I’m planning on shunning all memory of Longbourn in hopes that my original and much more deeply embedded thoughts on P&P will remain untainted, but I’m worried there may be remnants. It makes me angry that (a) I let myself read this book and (b) that writers feel the need to takes something original from long ago and “modernize” it. I realize this is a matter of reader opinion and everyone has their own likes and dislikes when it comes to novels. Still, if you love Pride and Prejudice, spare yourself and keep your distance from Longbourn. 

And please note that I do not enjoy looking at an author’s work and judging it harshly. If it weren’t for the way Baker presents Pride and Prejudice, I would probably like her writing style (with fewer gory details). I applaud her for writing about what she loves and, at least to some degree, admire anyone who creates a novel worthy of being published. I’m sorry I can’t give her work a more favorable review this time. Fortunately, I doubt she really minds what I say anyway. =)

Reading, Reviews

November Reading

Happy-week-after-Thanksgiving! Yes, I am still here and still reading.  Things have been very busy on the home front so the blogging has suffered, but here’s an overview of what I’ve read in the last month.

Brideshead Revisited (Penguin Twentieth-Century Classics)I finally conquered my start-again, stop-again attempts at reading Brideshead Revisited and finished the darn thing. It was an interesting look at a time period that is long gone and is never coming back –when upper class men lived in completely separate worlds than women in England. They went to their own private schools and colleges, and they tended to love other men as friends before they fell in love with women. It doesn’t really appear to have worked out well for anyone in the book.  Another major theme was Catholicism during the roaring 20s. It was interesting insight into that issue, because I think it’s very similar to religious tensions today. I wouldn’t say it was an enjoyable read, but one that will at least look nice on my “oh yeah, I’ve read that” list. Which doesn’t actually exist. If you love the time period of Downton Abbey or other early 1900s literature, and would like a look at what life was like for upper class young men (since Downton Abbey only features daughters), this may be an interesting read for you. I was wouldn’t recommend it as a great read, though.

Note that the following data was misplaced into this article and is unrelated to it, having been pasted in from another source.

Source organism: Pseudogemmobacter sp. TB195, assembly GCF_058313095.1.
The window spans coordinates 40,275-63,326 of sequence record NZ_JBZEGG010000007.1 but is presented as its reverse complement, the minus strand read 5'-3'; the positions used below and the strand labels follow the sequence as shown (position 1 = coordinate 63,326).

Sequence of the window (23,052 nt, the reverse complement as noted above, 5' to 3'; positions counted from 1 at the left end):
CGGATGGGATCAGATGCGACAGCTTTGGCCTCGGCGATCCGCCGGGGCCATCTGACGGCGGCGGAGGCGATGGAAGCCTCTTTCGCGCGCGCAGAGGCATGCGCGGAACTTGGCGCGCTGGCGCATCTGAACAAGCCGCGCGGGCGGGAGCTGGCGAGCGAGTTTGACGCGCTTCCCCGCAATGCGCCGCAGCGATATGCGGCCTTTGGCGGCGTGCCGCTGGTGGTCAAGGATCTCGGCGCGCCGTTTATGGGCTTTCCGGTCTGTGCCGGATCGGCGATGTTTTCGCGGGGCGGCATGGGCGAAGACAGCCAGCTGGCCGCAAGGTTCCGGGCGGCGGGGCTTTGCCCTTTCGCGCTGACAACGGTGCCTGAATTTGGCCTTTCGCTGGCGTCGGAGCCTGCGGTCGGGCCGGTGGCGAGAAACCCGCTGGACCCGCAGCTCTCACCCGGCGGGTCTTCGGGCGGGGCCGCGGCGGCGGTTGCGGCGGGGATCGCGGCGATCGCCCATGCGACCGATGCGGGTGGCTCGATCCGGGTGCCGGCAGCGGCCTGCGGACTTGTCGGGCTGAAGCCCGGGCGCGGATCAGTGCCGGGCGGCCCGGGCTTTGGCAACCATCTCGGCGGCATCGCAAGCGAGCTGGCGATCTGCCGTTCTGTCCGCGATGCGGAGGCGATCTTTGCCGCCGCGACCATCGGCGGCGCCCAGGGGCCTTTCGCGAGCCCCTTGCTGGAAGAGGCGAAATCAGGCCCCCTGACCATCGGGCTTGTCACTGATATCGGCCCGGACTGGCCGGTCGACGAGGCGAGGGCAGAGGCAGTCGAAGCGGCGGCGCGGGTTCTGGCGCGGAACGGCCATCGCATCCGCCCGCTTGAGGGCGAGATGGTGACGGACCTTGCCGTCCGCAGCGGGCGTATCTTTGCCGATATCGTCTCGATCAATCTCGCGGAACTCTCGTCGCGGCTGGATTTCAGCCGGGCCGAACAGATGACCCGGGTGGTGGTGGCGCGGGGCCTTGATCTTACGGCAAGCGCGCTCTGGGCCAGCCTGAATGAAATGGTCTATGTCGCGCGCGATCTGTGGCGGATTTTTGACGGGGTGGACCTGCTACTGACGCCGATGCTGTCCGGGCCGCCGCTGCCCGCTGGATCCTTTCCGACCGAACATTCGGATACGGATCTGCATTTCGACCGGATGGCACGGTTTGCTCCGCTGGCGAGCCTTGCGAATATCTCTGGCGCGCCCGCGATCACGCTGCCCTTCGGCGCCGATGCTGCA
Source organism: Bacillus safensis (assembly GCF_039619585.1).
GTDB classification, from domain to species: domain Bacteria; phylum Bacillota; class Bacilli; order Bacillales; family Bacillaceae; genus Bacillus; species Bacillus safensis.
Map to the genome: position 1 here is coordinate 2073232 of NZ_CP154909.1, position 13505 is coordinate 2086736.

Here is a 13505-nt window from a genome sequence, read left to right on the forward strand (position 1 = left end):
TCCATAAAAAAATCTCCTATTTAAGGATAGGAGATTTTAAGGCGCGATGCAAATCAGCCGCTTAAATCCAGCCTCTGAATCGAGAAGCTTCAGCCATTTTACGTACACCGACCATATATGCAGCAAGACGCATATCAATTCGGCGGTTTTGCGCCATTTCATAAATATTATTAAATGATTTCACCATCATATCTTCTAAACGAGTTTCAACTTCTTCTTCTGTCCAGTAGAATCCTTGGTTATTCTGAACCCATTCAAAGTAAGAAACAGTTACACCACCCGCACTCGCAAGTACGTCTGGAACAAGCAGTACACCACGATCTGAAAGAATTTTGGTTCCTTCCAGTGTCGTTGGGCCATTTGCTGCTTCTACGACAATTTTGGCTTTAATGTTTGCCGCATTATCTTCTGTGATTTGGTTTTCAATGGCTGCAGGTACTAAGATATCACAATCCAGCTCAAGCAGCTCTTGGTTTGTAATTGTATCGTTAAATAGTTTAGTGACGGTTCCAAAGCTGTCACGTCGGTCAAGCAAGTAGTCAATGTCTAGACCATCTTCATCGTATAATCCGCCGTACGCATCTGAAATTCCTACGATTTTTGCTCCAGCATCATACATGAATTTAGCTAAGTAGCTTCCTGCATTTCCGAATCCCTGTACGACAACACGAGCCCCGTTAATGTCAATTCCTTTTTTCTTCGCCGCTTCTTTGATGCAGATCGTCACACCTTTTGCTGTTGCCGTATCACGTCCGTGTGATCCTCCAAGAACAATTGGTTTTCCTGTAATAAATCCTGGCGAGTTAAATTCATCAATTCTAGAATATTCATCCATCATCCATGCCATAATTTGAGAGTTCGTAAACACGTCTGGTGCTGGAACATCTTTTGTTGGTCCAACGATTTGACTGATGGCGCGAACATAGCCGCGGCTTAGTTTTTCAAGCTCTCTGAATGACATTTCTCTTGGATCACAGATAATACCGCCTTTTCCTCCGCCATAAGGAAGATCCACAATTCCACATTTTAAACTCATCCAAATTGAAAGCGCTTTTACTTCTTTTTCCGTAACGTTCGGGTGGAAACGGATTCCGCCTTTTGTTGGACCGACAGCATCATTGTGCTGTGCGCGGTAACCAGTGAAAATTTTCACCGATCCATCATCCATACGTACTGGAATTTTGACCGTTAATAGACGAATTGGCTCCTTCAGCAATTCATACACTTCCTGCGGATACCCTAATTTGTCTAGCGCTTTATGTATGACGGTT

Blue Like Jazz: Nonreligious Thoughts on Christian SpiritualityThen I read Blue Like Jazz by Donald Miller. This book has been on my to-read list for too long, and knowing so many people enjoy his work, I made myself read it. I’m not great at reading non-fiction, but I enjoyed Miller’s ability to insert humor into serious discussions on being a Christian without going in for just being religious. His descriptive writing style is aggressively precise. I enjoyed the book, but I got the uneasy feeling that I would be on pins and needles talking to Mr. Miller in real life. He is not a heretic, but he is irreligious, which is kind of his point.  I have no problem with bucking unreasonable conformity that has nothing to do with following who Jesus is. Still, I’m pretty sure in real life Miller would make me uncomfortable. I’m too boring and too traditional to jump into his kind of thinking.

On the very light reading side, I read Princess of the Silver Woods, the 3rd book in Jessica Day George’s Princess series (yes, it pains me to write that). This was definitely the worst of the series. The first two had some interesting plot twists on old fairy tales. This one had something to do with Little Red Riding Hood, but not much. I would give it a thumbs up for your young teenage girls because, like the rest of George’s books, it’s good clean fantasy fun. The plot and the characters were not up to George’s usual standards, though.

All in all, November was a dry month for discovering really good, sink your teeth in, ponder and enjoy reads. Please, tell me you have some suggestions for what I should read in December. A definite on my list is Ann Voskamp’s The Greatest Gift. Otherwise, I am in need of some ideas.


Children's Books, Reading

Two Beautiful Book Discoveries

I have two new gorgeous books sitting in our library book basket that I must share with you today. If you’ve been around this blog in the last month, you know we love picture books. We enjoy all kinds, but I like most the ones whose illustrations make me want to drink them in.